From the beginning, there was a meeting of the minds among architect Alexander Liberman of AML Studio and his clients, television director/producer Jesse Bochco and his wife, production designer Rae Bochco. On a double lot in Venice, California, the trio envisioned a warm, expansive family home that simultaneously paid homage to the values of California midcentury-modern architecture—economy of form, honesty in materials and construction, a sympathetic embrace between indoor and outdoor space—while allowing for idiosyncratic, personal flourishes tied to the exigencies of the site and the spirit of the young family, including the couple’s five-year-old daughter, Stevie. A prime inspiration for the design was the work of Ray Kappe, the eminent Los Angeles architect and cofounder of the Southern California Institute of Architecture, who developed his own strain of gracious, organic California modernism. “This house is more of a tribute to classic midcentury than a slavish reproduction. The feeling is midcentury meets bohemian,” Jesse explains.
“All the decisions we made revolved around light and warmth. We wanted the house to feel connected to the earth and the environment, and also connected to this neighborhood,” Rae adds, citing the primary materials palette of old-growth Western red cedar, concrete, and reclaimed white oak. Beyond conceptual underpinnings and concerns about mood and materials, there was one more stipulation that drove the design: “I love a sunken living room. That was a requirement from day one, and I would not budge,” Jesse recalls. “I was going to get my conversation pit.”
Liberman responded to the program with plans for a U-shaped, two-story structure with wings flanking an alfresco courtyard, connected by generous sunlit corridors stacked on the ground and the upper level. The strength of the architecture lies in the clarity and seeming simplicity of the composition—a simplicity that belies a rigorous selection of materials and finishes and, even more important, a painstaking attention to how those materials intersect. Consider the serene media room and bar, where black walnut paneling meets a terrazzo-like concrete aggregate floor with brass inlays. A wall of board-formed concrete—tinted to evoke the warm, sandy tone of nearby beaches and the color of the cedar—anchors one end of the room, its vertical orientation reinforcing the directionality of the wood paneling as well as the exterior cedar slats that leaven the predominant horizontality of the exterior cladding. From the outside, the concrete end wall reads like a freestanding element, slightly detached from the structure as it abuts two slender floor-to-ceiling windows. Inside, the effect is pure, unaffected serenity.
In a broad sense, Liberman describes his work as an exercise in plate tectonics, a carefully choreographed dance of materials and planes that slip from room to room, one floor to the next, inside and out. “It’s all about establishing connections and sight lines across the various spaces, creating a natural rhythm that feels easy and instinctive,” the architect muses. That idea takes shape most visibly in the tiered arrangement of the voluminous sunken living room and the open kitchen perched above, a configuration that fosters social interaction while reserving particular delights within the discrete spaces. Delineated by a broad custom banquette, the living room is indeed a great room, but not in the sense of an elephantine developer’s special. Instead, it walks the line between intimacy and grandeur with probity and grace, equally well-suited for individual repose and communal celebration.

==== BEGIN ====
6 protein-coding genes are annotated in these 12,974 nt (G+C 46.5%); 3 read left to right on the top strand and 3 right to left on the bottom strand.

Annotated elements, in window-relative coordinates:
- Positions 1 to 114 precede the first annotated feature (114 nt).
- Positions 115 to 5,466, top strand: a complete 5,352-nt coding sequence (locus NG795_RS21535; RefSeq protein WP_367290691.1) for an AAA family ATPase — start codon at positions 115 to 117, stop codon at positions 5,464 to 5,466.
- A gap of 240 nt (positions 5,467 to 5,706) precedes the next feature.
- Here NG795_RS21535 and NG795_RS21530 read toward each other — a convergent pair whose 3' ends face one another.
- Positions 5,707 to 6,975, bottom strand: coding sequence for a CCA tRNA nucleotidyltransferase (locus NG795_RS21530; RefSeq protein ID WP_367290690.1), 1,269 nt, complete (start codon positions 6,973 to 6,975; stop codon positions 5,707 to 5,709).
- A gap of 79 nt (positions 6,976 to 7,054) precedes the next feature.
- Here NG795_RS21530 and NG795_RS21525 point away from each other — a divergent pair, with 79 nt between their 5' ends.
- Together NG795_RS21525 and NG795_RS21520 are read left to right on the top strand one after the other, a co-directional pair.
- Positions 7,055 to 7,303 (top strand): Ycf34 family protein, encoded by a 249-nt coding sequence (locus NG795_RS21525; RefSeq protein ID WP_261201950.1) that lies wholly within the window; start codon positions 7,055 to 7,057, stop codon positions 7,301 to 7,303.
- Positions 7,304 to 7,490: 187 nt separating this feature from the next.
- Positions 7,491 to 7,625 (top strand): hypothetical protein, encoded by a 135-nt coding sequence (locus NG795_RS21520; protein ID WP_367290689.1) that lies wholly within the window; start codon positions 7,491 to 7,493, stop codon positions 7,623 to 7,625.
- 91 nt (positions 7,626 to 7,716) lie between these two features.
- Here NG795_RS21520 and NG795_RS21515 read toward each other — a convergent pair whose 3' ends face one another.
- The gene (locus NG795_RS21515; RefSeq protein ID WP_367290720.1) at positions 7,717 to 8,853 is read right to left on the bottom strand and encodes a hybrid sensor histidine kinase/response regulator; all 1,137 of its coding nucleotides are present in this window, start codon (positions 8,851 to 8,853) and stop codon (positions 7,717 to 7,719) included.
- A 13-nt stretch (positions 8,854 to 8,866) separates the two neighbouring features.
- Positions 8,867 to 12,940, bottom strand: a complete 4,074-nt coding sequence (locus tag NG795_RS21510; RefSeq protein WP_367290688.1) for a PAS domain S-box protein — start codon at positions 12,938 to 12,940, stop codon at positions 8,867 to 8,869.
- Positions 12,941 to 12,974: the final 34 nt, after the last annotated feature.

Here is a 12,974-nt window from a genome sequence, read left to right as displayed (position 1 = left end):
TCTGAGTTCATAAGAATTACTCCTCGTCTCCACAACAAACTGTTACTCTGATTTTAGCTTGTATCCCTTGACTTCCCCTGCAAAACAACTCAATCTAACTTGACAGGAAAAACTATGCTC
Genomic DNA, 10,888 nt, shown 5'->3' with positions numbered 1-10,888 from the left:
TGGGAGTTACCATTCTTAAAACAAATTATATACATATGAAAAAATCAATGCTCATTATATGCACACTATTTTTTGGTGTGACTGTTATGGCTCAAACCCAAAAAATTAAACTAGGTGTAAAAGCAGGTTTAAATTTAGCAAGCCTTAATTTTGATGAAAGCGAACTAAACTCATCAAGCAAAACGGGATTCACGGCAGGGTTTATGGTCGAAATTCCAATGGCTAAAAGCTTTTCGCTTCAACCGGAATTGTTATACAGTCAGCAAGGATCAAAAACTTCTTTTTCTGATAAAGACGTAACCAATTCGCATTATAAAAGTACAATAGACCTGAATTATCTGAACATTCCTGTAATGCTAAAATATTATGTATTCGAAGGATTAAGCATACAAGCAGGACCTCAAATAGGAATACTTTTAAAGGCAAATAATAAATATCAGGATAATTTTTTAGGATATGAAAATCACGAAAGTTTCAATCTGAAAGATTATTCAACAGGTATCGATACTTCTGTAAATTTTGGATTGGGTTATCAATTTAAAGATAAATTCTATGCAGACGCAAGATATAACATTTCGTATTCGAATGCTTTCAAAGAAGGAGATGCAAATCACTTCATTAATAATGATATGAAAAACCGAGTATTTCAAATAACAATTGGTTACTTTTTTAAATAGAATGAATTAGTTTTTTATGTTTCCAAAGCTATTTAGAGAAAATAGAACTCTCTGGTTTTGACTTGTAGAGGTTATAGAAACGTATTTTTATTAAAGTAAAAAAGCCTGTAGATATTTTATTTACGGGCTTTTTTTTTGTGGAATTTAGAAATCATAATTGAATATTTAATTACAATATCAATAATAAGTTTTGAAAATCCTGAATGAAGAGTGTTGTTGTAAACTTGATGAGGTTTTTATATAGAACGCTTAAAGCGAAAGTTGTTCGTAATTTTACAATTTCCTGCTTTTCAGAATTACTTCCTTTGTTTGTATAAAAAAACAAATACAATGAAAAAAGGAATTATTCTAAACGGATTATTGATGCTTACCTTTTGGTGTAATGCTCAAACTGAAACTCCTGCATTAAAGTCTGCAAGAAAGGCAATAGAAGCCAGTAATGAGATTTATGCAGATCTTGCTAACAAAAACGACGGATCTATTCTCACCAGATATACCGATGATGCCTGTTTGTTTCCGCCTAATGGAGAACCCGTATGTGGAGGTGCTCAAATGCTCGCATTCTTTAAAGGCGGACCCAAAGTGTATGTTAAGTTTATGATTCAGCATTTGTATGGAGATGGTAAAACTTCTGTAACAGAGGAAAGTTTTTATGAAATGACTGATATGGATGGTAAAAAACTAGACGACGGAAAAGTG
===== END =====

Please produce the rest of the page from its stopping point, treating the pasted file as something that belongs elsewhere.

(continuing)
The kitchen, much like the finely crafted bar in the media room, reflects Liberman’s expertise in hospitality, a skill he honed working in the restaurant world as both a bartender (during his collegiate years) and a designer, including his four-year stint as the in-house architect for the popular Gjelina Group. “Jesse and Rae gave me the time and budget to make those spaces truly special. They appreciate the power of small details and gestures,” the architect says.
The decorative sensibility throughout the home conforms closely to the midcentury-meets-bohemian directive, encompassing unimpeachable classics by the likes of Bruno Mathsson, Jorge Zalszupin, Afra and Tobia Scarpa, Mario Bellini, and Serge Mouille, set alongside contemporary creations by Stahl + Band, Lawson-Fenning, BZippy, and other makers tied to Los Angeles. “The clients came with great pieces of art and furniture that they’d collected themselves, so we just built on that collection,” Liberman notes. “Nothing is overly fussy or pretentious. We tried to pick things with real character and soul, things that are easy to live with,” Rae adds.
Liberman’s wife, art adviser Meredith Darrow, took a similar approach to the artworks within the home, expanding on the clients’ existing collection. “Jesse’s father [television legend Steven Bochco] was a collector, so he grew up around contemporary art, including works by David Hockney, Henry Taylor, and the Lalannes. He and Rae tend to lean more abstract in their taste, so we added pieces specific to the look and feel of this house,” Darrow offers.
“Everything we chose was selected with care—the door handles, the bar fittings, the marble in the kitchen, all of it,” Jesse concludes. “Alex came with great ideas and great craftsmen. Even the little things like the brass inlays in the floor—things that most people don’t even notice—bring us joy. It took time, it took money, but it was one hundred percent worth it.”
This Los Angeles homeappears in AD’s January2024 issue. Never miss an issue when you subscribe to AD.